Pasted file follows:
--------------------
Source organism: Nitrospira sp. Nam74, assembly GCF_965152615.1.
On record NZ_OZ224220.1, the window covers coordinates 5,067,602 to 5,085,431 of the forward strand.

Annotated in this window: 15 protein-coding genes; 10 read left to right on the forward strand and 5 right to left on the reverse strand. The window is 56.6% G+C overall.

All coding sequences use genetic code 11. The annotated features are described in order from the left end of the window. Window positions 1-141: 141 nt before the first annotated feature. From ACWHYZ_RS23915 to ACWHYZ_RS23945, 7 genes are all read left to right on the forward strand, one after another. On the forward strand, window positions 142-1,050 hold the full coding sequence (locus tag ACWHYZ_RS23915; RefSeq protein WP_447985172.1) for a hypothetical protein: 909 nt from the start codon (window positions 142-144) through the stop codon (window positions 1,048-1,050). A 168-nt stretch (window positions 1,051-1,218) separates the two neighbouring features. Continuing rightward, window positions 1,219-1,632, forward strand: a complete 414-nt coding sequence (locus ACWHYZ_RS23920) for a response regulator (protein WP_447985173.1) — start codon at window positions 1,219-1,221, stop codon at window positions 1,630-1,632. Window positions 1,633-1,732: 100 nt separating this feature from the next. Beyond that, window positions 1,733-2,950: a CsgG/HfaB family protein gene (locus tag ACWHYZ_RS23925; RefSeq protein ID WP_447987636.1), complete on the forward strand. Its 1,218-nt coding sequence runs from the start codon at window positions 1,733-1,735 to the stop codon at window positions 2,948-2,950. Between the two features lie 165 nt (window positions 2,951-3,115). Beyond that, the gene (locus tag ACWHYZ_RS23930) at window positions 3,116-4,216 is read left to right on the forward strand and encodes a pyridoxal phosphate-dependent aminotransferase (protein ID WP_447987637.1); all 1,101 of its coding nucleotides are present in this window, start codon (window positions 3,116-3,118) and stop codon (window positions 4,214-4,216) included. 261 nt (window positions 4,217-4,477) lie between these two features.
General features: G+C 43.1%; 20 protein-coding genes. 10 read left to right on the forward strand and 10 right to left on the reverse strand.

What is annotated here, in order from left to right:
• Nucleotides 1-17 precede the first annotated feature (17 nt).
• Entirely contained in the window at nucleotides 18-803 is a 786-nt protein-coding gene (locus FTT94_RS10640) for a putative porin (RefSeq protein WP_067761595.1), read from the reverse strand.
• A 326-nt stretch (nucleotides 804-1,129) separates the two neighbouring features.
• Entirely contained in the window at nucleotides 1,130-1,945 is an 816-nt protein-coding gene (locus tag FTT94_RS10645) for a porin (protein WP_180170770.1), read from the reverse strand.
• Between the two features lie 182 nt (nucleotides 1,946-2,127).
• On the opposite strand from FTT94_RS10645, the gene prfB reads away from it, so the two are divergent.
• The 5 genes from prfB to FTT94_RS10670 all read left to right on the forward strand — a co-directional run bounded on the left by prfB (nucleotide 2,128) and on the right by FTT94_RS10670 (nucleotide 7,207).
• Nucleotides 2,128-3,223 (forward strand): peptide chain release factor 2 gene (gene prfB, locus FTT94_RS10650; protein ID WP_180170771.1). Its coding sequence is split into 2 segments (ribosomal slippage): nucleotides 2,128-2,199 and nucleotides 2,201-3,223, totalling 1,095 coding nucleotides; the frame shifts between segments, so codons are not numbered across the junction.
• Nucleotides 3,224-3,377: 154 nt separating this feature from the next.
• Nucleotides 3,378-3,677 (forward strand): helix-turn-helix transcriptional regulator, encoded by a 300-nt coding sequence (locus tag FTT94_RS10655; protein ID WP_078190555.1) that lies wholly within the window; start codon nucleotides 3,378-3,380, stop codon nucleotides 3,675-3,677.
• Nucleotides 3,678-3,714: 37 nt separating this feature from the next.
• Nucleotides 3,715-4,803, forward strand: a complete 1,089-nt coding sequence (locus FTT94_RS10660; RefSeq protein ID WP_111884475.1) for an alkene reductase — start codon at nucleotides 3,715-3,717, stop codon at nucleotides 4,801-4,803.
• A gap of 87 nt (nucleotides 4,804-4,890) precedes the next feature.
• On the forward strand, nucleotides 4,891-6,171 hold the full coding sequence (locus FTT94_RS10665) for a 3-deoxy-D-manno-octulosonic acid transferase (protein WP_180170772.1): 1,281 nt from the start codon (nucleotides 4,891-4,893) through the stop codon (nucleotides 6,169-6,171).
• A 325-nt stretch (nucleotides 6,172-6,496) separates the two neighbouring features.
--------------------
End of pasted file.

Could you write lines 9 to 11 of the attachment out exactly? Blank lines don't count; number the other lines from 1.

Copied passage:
• A 326-nt stretch (nucleotides 804-1,129) separates the two neighbouring features.
• Entirely contained in the window at nucleotides 1,130-1,945 is an 816-nt protein-coding gene (locus tag FTT94_RS10645) for a porin (protein WP_180170770.1), read from the reverse strand.
• Between the two features lie 182 nt (nucleotides 1,946-2,127).